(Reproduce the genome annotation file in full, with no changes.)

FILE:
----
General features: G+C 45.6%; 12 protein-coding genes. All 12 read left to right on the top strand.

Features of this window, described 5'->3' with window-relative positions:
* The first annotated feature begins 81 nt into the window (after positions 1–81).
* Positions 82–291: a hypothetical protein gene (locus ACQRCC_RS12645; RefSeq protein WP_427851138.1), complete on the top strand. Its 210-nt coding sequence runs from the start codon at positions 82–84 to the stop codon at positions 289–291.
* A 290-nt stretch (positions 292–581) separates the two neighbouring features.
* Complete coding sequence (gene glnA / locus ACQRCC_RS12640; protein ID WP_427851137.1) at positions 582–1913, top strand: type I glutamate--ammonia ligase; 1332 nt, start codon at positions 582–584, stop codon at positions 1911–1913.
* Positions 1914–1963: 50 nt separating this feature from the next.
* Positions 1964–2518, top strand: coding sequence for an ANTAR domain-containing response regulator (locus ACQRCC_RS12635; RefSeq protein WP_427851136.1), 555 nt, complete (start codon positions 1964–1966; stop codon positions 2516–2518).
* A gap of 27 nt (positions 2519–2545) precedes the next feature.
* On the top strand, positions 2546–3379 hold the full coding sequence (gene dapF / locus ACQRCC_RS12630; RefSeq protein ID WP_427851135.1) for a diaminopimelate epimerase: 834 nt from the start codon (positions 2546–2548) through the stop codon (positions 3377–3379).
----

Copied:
General features: G+C 45.6%; 12 protein-coding genes. All 12 read left to right on the top strand.

Features of this window, described 5'->3' with window-relative positions:
* The first annotated feature begins 81 nt into the window (after positions 1–81).
* Positions 82–291: a hypothetical protein gene (locus ACQRCC_RS12645; RefSeq protein WP_427851138.1), complete on the top strand. Its 210-nt coding sequence runs from the start codon at positions 82–84 to the stop codon at positions 289–291.
* A 290-nt stretch (positions 292–581) separates the two neighbouring features.
* Complete coding sequence (gene glnA / locus ACQRCC_RS12640; protein ID WP_427851137.1) at positions 582–1913, top strand: type I glutamate--ammonia ligase; 1332 nt, start codon at positions 582–584, stop codon at positions 1911–1913.
* Positions 1914–1963: 50 nt separating this feature from the next.
* Positions 1964–2518, top strand: coding sequence for an ANTAR domain-containing response regulator (locus ACQRCC_RS12635; RefSeq protein WP_427851136.1), 555 nt, complete (start codon positions 1964–1966; stop codon positions 2516–2518).
* A gap of 27 nt (positions 2519–2545) precedes the next feature.
* On the top strand, positions 2546–3379 hold the full coding sequence (gene dapF / locus ACQRCC_RS12630; RefSeq protein ID WP_427851135.1) for a diaminopimelate epimerase: 834 nt from the start codon (positions 2546–2548) through the stop codon (positions 3377–3379).